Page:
I, along with all others, was encouraged to think about what my reflective practice mission statement might look like. I have thought about it and come to an (un)easy conclusion:

I can’t make a mission statement before I set out on the mission and go a few steps. This thinking, I anticipate and am quite ready for, may cause some eyebrow-raising and sneering. As it is indeed contradictory to basic principles of all known missions and successful planning. Yet, I have my reasons, obviously.

 

  •  Personal experience shows I’m strong-willed, strong and willing at the beginning of initiatives and then easily slide down to being uninterested and unmotivated. Of course, support and nudge mean a lot. So I have more hopes for this project than for others.
  •  I tend to take unhealthy pleasure from preparations for something (projects and missions). Thinking about them, imagining how they will be done, making long-term unrealistic plans, sharing the excitement with everybody around. I can be a daydreamer, which is not always helpful.
  •  I have this amazing notebook. I like to look at it very much. It came to me from South Korea and was doomed to be used as an RP journal. In these several months I’ve filled it with many words… but mostly not mine. That makes me feel sad and more determined to take up the upcoming challenges (coming as, hopefully, small bites that I will be able to chew). I hope I’ll have some words of my own to fill the pages with.

So, for now, my first RP challenge ends with a failure to formulate my mission statement. I’m not unhappy with it, rather I embrace my way of treating the whole mission. Also, it’s more hedonism))

*****

If you’ve read this and feel confused or annoyed because you think you’re missing some crucial parts of information, this is true. I’m sorry, the text from below should have been an introduction, in fact. It’s all upside down here today.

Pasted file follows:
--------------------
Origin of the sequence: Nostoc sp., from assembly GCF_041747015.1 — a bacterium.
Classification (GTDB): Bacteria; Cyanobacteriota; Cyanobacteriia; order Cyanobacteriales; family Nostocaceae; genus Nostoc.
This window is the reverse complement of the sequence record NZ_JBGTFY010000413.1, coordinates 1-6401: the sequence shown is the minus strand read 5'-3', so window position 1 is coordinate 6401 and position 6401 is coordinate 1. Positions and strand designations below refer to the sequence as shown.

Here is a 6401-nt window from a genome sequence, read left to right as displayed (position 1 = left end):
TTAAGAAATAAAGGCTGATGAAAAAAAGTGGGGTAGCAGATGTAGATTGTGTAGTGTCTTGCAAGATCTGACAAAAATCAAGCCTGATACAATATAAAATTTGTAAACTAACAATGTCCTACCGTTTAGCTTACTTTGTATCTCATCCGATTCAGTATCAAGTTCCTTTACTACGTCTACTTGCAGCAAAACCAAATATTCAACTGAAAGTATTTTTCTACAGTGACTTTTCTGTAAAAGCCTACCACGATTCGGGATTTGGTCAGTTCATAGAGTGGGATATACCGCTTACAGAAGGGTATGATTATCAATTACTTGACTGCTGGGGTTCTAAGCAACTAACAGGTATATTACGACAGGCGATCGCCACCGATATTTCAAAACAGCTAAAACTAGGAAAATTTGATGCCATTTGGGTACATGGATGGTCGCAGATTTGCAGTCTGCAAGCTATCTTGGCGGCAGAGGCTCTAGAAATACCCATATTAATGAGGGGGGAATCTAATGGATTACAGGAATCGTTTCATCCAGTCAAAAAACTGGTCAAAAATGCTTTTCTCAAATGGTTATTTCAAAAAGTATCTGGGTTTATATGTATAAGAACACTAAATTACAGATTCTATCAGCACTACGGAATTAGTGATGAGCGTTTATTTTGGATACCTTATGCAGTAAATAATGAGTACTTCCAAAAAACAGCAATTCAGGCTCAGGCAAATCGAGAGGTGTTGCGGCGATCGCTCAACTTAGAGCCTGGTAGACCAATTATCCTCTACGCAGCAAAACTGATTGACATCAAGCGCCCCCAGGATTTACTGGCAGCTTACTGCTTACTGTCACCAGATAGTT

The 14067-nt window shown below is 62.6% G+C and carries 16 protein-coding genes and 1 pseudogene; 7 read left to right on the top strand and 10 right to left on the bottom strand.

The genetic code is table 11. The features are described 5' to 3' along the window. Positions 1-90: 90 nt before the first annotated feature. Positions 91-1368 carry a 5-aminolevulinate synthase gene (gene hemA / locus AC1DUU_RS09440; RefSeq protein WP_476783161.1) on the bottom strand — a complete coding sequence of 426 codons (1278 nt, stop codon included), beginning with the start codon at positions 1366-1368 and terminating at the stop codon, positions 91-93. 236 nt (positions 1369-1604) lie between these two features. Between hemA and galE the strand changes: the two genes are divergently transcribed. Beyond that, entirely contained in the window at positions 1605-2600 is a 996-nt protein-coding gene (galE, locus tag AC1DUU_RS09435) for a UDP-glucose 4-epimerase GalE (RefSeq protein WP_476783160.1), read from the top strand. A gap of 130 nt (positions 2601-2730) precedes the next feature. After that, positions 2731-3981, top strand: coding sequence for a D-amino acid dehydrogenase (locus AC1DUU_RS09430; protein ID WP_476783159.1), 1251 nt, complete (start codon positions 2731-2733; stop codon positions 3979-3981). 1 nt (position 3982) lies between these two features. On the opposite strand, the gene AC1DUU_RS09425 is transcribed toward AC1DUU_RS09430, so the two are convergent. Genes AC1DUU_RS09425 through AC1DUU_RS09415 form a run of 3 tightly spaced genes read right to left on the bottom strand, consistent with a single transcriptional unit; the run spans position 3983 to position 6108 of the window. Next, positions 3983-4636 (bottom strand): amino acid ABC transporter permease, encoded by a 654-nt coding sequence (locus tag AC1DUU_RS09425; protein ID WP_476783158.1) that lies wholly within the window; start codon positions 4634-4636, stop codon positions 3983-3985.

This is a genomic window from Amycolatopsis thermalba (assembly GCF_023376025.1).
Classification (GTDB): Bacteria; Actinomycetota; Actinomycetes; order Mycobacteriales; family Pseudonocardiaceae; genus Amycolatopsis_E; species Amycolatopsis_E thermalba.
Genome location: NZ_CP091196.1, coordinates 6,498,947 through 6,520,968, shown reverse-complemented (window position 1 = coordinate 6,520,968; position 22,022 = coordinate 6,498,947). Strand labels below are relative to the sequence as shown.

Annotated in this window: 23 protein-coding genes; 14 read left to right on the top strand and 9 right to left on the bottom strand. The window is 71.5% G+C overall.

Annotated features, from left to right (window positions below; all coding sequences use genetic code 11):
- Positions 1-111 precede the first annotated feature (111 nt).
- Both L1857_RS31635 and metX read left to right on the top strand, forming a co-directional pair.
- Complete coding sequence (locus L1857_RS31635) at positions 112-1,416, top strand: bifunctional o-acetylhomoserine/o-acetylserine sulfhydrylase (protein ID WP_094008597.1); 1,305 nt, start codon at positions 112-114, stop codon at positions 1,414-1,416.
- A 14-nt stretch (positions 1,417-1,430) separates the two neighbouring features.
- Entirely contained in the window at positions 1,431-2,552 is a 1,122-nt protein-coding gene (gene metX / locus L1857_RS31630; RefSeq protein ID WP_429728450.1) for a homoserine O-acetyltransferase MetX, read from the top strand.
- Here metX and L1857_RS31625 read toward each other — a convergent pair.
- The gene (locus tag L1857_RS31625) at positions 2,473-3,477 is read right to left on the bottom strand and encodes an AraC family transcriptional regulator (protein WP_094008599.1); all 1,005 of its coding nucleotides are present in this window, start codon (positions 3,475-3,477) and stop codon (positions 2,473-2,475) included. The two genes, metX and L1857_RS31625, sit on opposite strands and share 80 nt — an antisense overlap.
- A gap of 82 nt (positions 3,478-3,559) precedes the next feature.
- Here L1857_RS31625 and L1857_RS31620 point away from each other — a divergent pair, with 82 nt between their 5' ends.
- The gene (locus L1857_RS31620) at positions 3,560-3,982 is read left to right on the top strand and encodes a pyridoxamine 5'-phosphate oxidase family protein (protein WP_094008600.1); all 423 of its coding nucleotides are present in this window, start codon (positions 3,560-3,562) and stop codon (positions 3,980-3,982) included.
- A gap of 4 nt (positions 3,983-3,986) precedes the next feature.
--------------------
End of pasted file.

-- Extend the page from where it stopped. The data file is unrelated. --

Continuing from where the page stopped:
I’ve been reading other teachers’ blogs for a while (almost 3 years, by fits and starts). Reflective Practice (RP for short and forever in this space), as an idea to develop for a teacher after actually going through some mental process of analysis and further action based on it + some research, has long been luring me. Blogs of teachers who do RP have been most insightful to me recently (as well as their authors). I’ve found out there are whole RP meetings in certain parts of the world. And apparently, to my knowledge, there are no such meetings or groups in my country. I hope I’ll try to find a way to introduce this idea to those who could be interested in it here in Russia, while I’m still here (because I’m hopeful I won’t be here from some time on in the future). But as trying to find/make up a group of real-life Russian RP enthusiasts offline is naturally a process too long and painful, doing my own first steps in RP online seems a worthwhile chance (plus attractive in many other respects).

So my mission, one of many this year (which fact probably reduces its chances for consistency and success..), is doing these RP challenges John ObservingTheClass Pfordresher promises to supply me/us all with. The mission with no statement to speak of at the moment.

The invitation to team up for online RP fun is open for everyone, I gather. Join in. The more the merrier/ more reflective/ more analytical.

 

And yes, in line with all of the above…

Ann Loseva’s Space is currently emerging. =)